Orientation – Lectures and Taekwondo

Yesterday we had a full day of lectures and a Taekwondo class. The day before, we had lectures after the medical checkup and a Korean class that went until 8. We took a new South African friend to the grocery store so we didn’t get home until 9:30ish. Then next thing we knew, it was midnight. Probably one of the first times we’ve stayed up until midnight since we got here. We’ve been so busy/tired. But being tired probably influenced our day because I spent the day tired and felt unnecessarily cranky about some things (mainly taekwondo). 

So we woke up not feeling very rested on the day of lectures. It was almost 12 full hours of them and while all of them were entertaining and very helpful I was completely exhausted by the end of it. Also, we had to do Taekwondo. Which we hated  – Chris only with a mild hate and I hated it so very very much. We won’t go into details lest we become re-angry and just start ranting on this blog. We’re disappointed that it wasn’t good – because it was supposed to be a fun experience and a fun intro to Korean culture. Another reason we were upset some – we wanted to get more out of it. And, you know, tired and probably a little cranky. 

But we did break our boards in half – first try (because we were so irritated haha). We had to write a goal for the next year on the board, then break it in half. I’m not sure what the symbolism is for that, in fact, its seems counter intuitive because your shattering something you want. I would’ve said “put a fear for the upcoming year on the board and then smash it in half.” I got so caught up in how this didn’t make sense. That, combined with how disappointed I was in the class and how irritated I was- I panicked. So I had my board and my marker and I didn’t know fears or hopes or anything.

SIDE STORY: Korea is absolutely in love with the movie Frozen. Which, we have unfortunately not seen. Particularly they are absolutely in love with the song “Let it Go” – it’s playing in every coffee shop, out side of shops; it’s people’s ring tones. Initially you’re like “this song is depressing” but then it gets awesome and you listen to it a bunch. It’s about being who you are and not giving a crap what others think about it, letting go of the past, growing up, etc. It’s like an entire Bildungsroman wrapped up in an entire song. Here’s the song:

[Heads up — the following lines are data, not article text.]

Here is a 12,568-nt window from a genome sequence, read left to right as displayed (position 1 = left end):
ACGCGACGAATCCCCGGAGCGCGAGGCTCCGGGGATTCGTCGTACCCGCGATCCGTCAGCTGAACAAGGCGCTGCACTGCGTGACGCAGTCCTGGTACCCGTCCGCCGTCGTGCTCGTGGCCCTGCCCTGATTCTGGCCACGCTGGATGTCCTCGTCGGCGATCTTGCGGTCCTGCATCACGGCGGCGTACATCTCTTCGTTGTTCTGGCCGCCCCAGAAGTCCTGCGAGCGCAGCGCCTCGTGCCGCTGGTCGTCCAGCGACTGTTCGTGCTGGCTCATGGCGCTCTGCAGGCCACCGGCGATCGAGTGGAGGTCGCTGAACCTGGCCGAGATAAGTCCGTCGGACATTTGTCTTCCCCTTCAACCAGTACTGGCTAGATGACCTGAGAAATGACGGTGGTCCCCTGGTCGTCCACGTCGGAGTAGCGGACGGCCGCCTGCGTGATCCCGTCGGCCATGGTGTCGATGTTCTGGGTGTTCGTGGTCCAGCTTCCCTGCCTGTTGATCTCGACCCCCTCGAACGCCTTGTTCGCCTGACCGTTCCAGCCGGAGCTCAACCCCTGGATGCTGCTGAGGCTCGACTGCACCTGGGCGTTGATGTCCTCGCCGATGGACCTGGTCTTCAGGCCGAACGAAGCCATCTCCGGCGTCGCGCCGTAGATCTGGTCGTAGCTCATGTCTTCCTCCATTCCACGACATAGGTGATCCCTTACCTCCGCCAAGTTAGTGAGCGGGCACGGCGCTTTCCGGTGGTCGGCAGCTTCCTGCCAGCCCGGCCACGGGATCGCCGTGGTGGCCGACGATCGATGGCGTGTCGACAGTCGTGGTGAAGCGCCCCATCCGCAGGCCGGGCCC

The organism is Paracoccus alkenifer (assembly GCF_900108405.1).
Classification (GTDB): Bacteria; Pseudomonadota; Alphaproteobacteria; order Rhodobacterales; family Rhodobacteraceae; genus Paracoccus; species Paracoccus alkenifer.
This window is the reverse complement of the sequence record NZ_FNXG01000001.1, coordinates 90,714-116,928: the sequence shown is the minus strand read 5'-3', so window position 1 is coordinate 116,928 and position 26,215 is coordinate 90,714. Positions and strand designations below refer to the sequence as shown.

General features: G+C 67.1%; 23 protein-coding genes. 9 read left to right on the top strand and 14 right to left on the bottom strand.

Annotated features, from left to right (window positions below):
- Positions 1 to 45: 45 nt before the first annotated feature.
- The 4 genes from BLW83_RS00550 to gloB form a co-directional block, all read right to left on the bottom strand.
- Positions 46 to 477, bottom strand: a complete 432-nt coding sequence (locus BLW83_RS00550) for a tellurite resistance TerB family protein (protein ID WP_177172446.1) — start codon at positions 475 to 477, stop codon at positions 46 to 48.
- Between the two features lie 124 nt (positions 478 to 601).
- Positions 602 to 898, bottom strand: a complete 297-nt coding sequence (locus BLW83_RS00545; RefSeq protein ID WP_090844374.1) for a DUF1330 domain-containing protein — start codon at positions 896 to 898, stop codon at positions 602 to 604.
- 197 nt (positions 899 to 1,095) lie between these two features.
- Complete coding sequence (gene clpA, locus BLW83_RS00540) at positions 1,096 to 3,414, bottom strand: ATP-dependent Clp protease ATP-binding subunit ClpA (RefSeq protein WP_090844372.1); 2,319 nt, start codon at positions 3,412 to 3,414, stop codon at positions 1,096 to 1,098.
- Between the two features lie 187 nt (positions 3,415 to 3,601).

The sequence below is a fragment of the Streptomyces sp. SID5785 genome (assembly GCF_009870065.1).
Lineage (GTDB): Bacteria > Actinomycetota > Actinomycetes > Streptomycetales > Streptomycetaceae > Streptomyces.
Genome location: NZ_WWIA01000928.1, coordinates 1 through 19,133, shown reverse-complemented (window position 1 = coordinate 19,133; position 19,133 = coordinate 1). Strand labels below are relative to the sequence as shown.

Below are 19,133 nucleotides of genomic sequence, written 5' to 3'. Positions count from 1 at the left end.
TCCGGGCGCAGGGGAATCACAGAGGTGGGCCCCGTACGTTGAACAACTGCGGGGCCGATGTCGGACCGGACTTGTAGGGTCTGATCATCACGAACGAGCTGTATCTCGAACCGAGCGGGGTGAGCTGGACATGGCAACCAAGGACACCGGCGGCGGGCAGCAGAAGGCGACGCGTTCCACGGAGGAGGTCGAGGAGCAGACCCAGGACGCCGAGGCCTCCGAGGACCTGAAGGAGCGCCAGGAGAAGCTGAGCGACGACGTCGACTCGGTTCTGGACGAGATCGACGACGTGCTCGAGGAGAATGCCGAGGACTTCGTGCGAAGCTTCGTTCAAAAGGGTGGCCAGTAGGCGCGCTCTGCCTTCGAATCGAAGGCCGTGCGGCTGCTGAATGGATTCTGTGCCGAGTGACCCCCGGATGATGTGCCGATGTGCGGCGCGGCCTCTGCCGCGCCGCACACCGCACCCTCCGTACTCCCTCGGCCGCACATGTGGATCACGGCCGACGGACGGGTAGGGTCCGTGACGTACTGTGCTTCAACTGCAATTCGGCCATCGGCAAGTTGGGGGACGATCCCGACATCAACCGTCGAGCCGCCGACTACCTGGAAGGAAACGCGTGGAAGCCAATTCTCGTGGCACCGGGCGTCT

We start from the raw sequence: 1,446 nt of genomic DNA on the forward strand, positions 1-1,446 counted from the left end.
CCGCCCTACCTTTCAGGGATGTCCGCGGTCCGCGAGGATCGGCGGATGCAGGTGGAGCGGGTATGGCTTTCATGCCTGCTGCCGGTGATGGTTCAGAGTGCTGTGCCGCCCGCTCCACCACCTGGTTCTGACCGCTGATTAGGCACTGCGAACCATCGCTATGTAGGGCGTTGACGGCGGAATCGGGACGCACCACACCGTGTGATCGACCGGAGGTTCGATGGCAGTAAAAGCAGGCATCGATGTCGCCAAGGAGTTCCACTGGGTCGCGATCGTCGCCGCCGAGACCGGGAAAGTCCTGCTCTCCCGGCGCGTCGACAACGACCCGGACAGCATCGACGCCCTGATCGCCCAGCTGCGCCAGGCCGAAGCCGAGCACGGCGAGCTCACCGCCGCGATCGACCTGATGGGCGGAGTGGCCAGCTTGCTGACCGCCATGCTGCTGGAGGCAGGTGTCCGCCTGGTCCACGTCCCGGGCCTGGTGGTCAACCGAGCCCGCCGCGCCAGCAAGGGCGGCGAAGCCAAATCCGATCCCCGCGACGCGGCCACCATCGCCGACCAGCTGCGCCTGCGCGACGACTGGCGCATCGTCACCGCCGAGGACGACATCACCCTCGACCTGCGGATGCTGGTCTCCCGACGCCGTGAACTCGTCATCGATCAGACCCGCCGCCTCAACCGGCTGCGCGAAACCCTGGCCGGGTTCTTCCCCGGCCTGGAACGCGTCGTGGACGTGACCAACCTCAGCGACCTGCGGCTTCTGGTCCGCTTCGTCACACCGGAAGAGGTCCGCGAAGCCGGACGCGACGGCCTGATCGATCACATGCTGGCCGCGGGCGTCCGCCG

So, sitting there in taekwondo class, debating if I should break a goal in half or break a fear in half. But if I write a fear – not the instruction – people might judge. So then I’m trying to figure out how to write in German and hope no one else can speak it. I just panicked and drew the Frozen “Let it Go” scene on my board. And then smashed it. Unsure if this is symbolism to let this damn song go (it’s overplayed in South Korea but also in our dorm room – my doing, of course), or to let things go more in the upcoming year. Not really going to read too much into it.

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Chris just followed the directions and wrote his goal on the board.

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thickness for perspective: (supposedly 3/4ths of an inch)

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smashed!!

Here’s our whole class. These are just the people going to Daejeon and Chungcheongnamdo (the province Daejeon used to be capital of).

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(The really composed guys are the Taekwondo instructors.)

After Taekwondo, we had lectures and finally ended with the Korean class. Which we also finding a little disappointing. It’s moving insanely fast and only a few people are really getting anything out of it (the people who are just asking personal questions and the teacher is spending the whole class just answering them on the board for them). We’re just taking the mandatory hour to study Korean in our own textbook rather than listening to her explain things in a roundabout manner.

All the lectures have been great except the Korean class and Taekwondo – which I suppose are probably the best lectures to have failed because they are least necessary for teaching English. Hooray for that, then. 🙂 I don’t really need Taekwondo and I can study Korean whenever I want, the other lectures are far more valuable.

This picture totally looks staged but you can tell it’s not because Chris is scratching his nose which is unfortunate I guess. A Korean teacher presented ideas for teaching elementary school – she passed out books for us to look at so we could know what to expect (that is, if we knew what to expect – if we were getting elementary school or not). So it’s nice to have a picture with both of us together. 

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